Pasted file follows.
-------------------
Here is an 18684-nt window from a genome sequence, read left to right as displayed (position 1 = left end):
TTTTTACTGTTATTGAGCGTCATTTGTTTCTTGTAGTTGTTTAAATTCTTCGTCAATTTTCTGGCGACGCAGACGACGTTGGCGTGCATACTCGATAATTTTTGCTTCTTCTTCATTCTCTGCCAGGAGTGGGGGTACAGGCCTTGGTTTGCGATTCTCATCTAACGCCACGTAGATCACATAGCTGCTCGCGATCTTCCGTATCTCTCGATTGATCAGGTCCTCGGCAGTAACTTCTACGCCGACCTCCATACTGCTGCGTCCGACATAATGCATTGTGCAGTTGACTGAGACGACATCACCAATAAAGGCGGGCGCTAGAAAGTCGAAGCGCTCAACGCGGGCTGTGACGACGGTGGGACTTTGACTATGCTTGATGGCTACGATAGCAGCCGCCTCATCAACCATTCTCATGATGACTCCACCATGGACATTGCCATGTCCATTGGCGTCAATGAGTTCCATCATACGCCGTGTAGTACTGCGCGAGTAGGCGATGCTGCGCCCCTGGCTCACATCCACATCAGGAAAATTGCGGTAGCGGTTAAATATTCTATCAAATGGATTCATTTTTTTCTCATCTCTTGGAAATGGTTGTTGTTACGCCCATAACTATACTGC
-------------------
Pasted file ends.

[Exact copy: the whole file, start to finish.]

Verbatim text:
Here is an 18684-nt window from a genome sequence, read left to right as displayed (position 1 = left end):
TTTTTACTGTTATTGAGCGTCATTTGTTTCTTGTAGTTGTTTAAATTCTTCGTCAATTTTCTGGCGACGCAGACGACGTTGGCGTGCATACTCGATAATTTTTGCTTCTTCTTCATTCTCTGCCAGGAGTGGGGGTACAGGCCTTGGTTTGCGATTCTCATCTAACGCCACGTAGATCACATAGCTGCTCGCGATCTTCCGTATCTCTCGATTGATCAGGTCCTCGGCAGTAACTTCTACGCCGACCTCCATACTGCTGCGTCCGACATAATGCATTGTGCAGTTGACTGAGACGACATCACCAATAAAGGCGGGCGCTAGAAAGTCGAAGCGCTCAACGCGGGCTGTGACGACGGTGGGACTTTGACTATGCTTGATGGCTACGATAGCAGCCGCCTCATCAACCATTCTCATGATGACTCCACCATGGACATTGCCATGTCCATTGGCGTCAATGAGTTCCATCATACGCCGTGTAGTACTGCGCGAGTAGGCGATGCTGCGCCCCTGGCTCACATCCACATCAGGAAAATTGCGGTAGCGGTTAAATATTCTATCAAATGGATTCATTTTTTTCTCATCTCTTGGAAATGGTTGTTGTTACGCCCATAACTATACTGC